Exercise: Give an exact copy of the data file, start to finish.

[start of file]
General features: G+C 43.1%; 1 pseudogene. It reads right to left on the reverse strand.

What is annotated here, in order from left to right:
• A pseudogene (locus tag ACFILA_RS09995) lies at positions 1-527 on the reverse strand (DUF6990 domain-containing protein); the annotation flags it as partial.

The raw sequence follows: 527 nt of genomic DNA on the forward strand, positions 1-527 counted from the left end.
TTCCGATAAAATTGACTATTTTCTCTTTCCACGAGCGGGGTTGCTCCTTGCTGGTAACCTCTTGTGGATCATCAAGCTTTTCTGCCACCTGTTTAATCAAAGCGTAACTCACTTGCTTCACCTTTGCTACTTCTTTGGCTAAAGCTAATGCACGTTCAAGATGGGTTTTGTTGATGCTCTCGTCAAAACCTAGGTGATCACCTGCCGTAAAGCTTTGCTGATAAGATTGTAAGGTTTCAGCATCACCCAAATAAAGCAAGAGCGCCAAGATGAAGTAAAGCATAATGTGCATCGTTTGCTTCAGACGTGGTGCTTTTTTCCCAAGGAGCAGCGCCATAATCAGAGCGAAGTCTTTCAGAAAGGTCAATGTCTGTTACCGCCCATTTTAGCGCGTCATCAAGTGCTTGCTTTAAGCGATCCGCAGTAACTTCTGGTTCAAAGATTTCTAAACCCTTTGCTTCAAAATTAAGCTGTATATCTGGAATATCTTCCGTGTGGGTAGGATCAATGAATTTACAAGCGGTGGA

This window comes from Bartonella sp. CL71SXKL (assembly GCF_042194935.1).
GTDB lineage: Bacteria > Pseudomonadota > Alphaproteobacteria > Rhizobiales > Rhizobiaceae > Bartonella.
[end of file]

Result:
General features: G+C 43.1%; 1 pseudogene. It reads right to left on the reverse strand.

What is annotated here, in order from left to right:
• A pseudogene (locus tag ACFILA_RS09995) lies at positions 1-527 on the reverse strand (DUF6990 domain-containing protein); the annotation flags it as partial.

The raw sequence follows: 527 nt of genomic DNA on the forward strand, positions 1-527 counted from the left end.
TTCCGATAAAATTGACTATTTTCTCTTTCCACGAGCGGGGTTGCTCCTTGCTGGTAACCTCTTGTGGATCATCAAGCTTTTCTGCCACCTGTTTAATCAAAGCGTAACTCACTTGCTTCACCTTTGCTACTTCTTTGGCTAAAGCTAATGCACGTTCAAGATGGGTTTTGTTGATGCTCTCGTCAAAACCTAGGTGATCACCTGCCGTAAAGCTTTGCTGATAAGATTGTAAGGTTTCAGCATCACCCAAATAAAGCAAGAGCGCCAAGATGAAGTAAAGCATAATGTGCATCGTTTGCTTCAGACGTGGTGCTTTTTTCCCAAGGAGCAGCGCCATAATCAGAGCGAAGTCTTTCAGAAAGGTCAATGTCTGTTACCGCCCATTTTAGCGCGTCATCAAGTGCTTGCTTTAAGCGATCCGCAGTAACTTCTGGTTCAAAGATTTCTAAACCCTTTGCTTCAAAATTAAGCTGTATATCTGGAATATCTTCCGTGTGGGTAGGATCAATGAATTTACAAGCGGTGGA

This window comes from Bartonella sp. CL71SXKL (assembly GCF_042194935.1).
GTDB lineage: Bacteria > Pseudomonadota > Alphaproteobacteria > Rhizobiales > Rhizobiaceae > Bartonella.